Plaintiffs' case in this regard was somewhat truncated by Dr. Bretones's absence from the proceedings. Because Dr. Slobodian was deemed not vicariously liable for the omissions of Dr. Bretones, the jury was permitted to consider only Dr. Slobodian's actions during his visit with Mrs. Olah on December 16th. The jury found no causal connection between any alleged negligence on December 16th and the patient's future suffering and eventual death.
Plaintiffs' second allegation was that Dr. Slobodian was negligent in not ordering endoscopy for Mrs. Olah between the hours of one and four in the afternoon on December 20th,
during the period when her condition had temporarily stabilized. The alleged negligence of Dr. Hodes also concerns the decision not to perform endoscopy during this period. Plaintiffs' expert testified that a patient with Mrs. Olah's immediate medical history might start hemorrhaging again at any moment, making it appropriate to perform an endoscopic examination during any period of stability.
Plaintiffs' third allegation was that it was negligent of Dr. Slobodian not to intervene surgically in order to save Mrs. Olah after the onset of DIC. Plaintiffs' expert testified that even after Mrs. Olah's blood had lost the capacity to clot, surgery was appropriate and inaction was negligent. The expert testified that without surgery she was bound to die, whereas surgical intervention offered at least a twenty-percent and possibly as high as a forty-percent chance of survival.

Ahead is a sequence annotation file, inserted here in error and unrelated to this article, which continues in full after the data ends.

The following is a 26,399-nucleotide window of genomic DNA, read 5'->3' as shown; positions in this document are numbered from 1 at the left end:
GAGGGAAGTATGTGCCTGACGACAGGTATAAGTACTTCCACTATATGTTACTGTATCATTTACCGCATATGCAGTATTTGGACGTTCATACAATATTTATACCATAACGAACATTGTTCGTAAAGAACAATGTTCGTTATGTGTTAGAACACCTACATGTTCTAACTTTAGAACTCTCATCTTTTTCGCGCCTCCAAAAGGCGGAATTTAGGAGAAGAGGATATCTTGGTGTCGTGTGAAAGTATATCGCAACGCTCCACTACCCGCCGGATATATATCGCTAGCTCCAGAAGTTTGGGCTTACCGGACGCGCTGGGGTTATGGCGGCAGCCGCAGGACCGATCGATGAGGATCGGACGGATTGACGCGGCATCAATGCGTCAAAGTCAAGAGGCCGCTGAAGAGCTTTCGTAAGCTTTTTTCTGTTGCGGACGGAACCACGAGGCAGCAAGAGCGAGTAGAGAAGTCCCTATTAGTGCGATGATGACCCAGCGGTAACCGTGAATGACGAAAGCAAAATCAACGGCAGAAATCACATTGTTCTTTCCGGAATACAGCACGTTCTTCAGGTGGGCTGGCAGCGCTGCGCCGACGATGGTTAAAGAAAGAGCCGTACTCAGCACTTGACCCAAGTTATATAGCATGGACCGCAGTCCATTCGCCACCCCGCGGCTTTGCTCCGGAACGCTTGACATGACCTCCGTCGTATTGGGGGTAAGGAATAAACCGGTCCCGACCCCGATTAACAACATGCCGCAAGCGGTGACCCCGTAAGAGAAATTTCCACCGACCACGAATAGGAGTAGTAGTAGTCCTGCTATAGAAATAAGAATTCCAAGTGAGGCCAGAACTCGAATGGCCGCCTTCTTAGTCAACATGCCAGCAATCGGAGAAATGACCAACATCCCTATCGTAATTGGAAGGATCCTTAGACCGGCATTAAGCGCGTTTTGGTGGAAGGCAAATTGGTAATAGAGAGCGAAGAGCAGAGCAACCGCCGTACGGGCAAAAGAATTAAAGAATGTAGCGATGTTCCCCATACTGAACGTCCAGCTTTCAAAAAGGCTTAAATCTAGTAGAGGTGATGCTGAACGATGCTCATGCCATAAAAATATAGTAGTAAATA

The most sharply disputed issue at trial concerned causation. Defendants argued that there was insufficient evidence for a jury to find that any of the alleged acts of negligence had, within a reasonable medical probability, caused Mrs. Olah's death. The trial court declined to submit to the jury the issue of Dr. Slobodian's alleged negligence in failing to perform exploratory surgery once DIC had set in, concluding that there was insufficient evidence to warrant its consideration by the jury. The court found, however, that sufficient evidence had been offered to submit to the jury the question of negligence during the December 14th-19th hospitalization, as well as the allegations of negligence in failing to perform an endoscopy between one and four in the afternoon on December 20th.
Charging the jury on the question of causation, the trial court applied a standard of causation derived from our opinion in Evers v. Dollinger, supra, 95 N.J. at 417, 471 A.2d 405. The court stated:
Now, in the context of this case, the term "proximate cause" would have to mean that within reasonable medical probability the medical negligence, if you determine it to exist against the particular doctor for not scoping or causing the scope to be ...